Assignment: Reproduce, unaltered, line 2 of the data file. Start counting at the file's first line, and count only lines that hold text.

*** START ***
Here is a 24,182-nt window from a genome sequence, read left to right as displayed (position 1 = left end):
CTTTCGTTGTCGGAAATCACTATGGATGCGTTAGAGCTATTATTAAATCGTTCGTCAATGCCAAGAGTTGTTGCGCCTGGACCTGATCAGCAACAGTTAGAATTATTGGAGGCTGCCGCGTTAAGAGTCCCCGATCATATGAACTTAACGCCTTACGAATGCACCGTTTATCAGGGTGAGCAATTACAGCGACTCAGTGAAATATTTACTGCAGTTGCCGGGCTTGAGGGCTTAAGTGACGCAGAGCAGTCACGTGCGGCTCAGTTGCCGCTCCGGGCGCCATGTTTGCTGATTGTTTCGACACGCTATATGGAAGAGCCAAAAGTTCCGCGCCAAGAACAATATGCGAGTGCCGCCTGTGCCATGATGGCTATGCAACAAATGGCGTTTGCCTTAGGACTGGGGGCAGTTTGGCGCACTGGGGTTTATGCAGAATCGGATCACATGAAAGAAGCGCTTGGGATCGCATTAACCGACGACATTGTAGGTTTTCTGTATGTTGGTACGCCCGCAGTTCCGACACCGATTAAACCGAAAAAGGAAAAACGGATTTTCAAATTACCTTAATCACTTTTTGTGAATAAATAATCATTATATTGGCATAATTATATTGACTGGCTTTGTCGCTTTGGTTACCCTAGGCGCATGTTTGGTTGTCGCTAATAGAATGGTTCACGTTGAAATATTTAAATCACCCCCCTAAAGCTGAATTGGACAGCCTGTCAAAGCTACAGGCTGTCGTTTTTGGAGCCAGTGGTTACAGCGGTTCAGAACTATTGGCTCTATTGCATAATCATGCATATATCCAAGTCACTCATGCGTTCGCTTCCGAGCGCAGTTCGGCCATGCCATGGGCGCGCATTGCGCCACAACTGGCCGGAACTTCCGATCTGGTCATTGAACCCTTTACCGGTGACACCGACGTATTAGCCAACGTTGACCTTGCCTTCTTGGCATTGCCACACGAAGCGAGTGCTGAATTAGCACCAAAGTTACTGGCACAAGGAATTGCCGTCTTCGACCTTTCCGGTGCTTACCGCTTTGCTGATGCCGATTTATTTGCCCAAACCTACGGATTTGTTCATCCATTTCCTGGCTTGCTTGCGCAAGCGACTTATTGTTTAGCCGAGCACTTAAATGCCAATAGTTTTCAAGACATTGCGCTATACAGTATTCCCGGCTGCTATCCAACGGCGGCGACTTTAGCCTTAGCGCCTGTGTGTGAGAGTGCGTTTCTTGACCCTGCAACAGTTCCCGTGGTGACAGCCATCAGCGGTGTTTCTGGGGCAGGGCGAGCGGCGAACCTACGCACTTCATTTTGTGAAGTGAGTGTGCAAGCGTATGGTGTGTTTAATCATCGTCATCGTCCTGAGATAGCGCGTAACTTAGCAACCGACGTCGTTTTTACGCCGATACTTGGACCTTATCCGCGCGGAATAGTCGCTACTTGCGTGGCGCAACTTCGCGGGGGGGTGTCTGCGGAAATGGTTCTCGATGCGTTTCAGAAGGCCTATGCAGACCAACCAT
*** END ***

CTTTCGTTGTCGGAAATCACTATGGATGCGTTAGAGCTATTATTAAATCGTTCGTCAATGCCAAGAGTTGTTGCGCCTGGACCTGATCAGCAACAGTTAGAATTATTGGAGGCTGCCGCGTTAAGAGTCCCCGATCATATGAACTTAACGCCTTACGAATGCACCGTTTATCAGGGTGAGCAATTACAGCGACTCAGTGAAATATTTACTGCAGTTGCCGGGCTTGAGGGCTTAAGTGACGCAGAGCAGTCACGTGCGGCTCAGTTGCCGCTCCGGGCGCCATGTTTGCTGATTGTTTCGACACGCTATATGGAAGAGCCAAAAGTTCCGCGCCAAGAACAATATGCGAGTGCCGCCTGTGCCATGATGGCTATGCAACAAATGGCGTTTGCCTTAGGACTGGGGGCAGTTTGGCGCACTGGGGTTTATGCAGAATCGGATCACATGAAAGAAGCGCTTGGGATCGCATTAACCGACGACATTGTAGGTTTTCTGTATGTTGGTACGCCCGCAGTTCCGACACCGATTAAACCGAAAAAGGAAAAACGGATTTTCAAATTACCTTAATCACTTTTTGTGAATAAATAATCATTATATTGGCATAATTATATTGACTGGCTTTGTCGCTTTGGTTACCCTAGGCGCATGTTTGGTTGTCGCTAATAGAATGGTTCACGTTGAAATATTTAAATCACCCCCCTAAAGCTGAATTGGACAGCCTGTCAAAGCTACAGGCTGTCGTTTTTGGAGCCAGTGGTTACAGCGGTTCAGAACTATTGGCTCTATTGCATAATCATGCATATATCCAAGTCACTCATGCGTTCGCTTCCGAGCGCAGTTCGGCCATGCCATGGGCGCGCATTGCGCCACAACTGGCCGGAACTTCCGATCTGGTCATTGAACCCTTTACCGGTGACACCGACGTATTAGCCAACGTTGACCTTGCCTTCTTGGCATTGCCACACGAAGCGAGTGCTGAATTAGCACCAAAGTTACTGGCACAAGGAATTGCCGTCTTCGACCTTTCCGGTGCTTACCGCTTTGCTGATGCCGATTTATTTGCCCAAACCTACGGATTTGTTCATCCATTTCCTGGCTTGCTTGCGCAAGCGACTTATTGTTTAGCCGAGCACTTAAATGCCAATAGTTTTCAAGACATTGCGCTATACAGTATTCCCGGCTGCTATCCAACGGCGGCGACTTTAGCCTTAGCGCCTGTGTGTGAGAGTGCGTTTCTTGACCCTGCAACAGTTCCCGTGGTGACAGCCATCAGCGGTGTTTCTGGGGCAGGGCGAGCGGCGAACCTACGCACTTCATTTTGTGAAGTGAGTGTGCAAGCGTATGGTGTGTTTAATCATCGTCATCGTCCTGAGATAGCGCGTAACTTAGCAACCGACGTCGTTTTTACGCCGATACTTGGACCTTATCCGCGCGGAATAGTCGCTACTTGCGTGGCGCAACTTCGCGGGGGGGTGTCTGCGGAAATGGTTCTCGATGCGTTTCAGAAGGCCTATGCAGACCAACCAT